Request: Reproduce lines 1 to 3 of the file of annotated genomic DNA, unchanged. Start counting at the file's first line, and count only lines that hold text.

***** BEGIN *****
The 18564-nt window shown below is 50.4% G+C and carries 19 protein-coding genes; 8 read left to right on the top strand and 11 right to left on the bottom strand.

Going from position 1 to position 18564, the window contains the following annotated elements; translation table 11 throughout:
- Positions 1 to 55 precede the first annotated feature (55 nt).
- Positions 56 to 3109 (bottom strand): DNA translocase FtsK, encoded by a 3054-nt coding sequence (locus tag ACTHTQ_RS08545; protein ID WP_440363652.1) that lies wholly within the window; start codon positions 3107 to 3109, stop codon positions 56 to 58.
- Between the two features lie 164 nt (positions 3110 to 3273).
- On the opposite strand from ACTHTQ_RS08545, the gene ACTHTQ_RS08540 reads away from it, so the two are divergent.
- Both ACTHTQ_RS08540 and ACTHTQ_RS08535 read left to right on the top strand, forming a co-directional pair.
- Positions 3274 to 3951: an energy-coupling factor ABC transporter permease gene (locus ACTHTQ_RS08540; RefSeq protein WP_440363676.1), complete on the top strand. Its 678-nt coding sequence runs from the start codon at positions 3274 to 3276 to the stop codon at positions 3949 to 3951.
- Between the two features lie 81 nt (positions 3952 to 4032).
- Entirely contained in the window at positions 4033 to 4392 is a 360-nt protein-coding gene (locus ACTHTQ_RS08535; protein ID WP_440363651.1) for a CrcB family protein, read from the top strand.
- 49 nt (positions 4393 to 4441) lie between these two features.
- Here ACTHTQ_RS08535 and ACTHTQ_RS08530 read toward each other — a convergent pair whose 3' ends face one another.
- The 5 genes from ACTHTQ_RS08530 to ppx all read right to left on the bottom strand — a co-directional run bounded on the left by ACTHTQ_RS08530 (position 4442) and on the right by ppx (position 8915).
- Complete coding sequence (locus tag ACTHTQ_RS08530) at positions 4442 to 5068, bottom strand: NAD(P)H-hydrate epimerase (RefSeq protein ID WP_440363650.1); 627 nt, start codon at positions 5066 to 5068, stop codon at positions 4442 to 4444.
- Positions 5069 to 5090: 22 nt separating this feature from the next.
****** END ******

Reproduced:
The 18564-nt window shown below is 50.4% G+C and carries 19 protein-coding genes; 8 read left to right on the top strand and 11 right to left on the bottom strand.

Going from position 1 to position 18564, the window contains the following annotated elements; translation table 11 throughout:
- Positions 1 to 55 precede the first annotated feature (55 nt).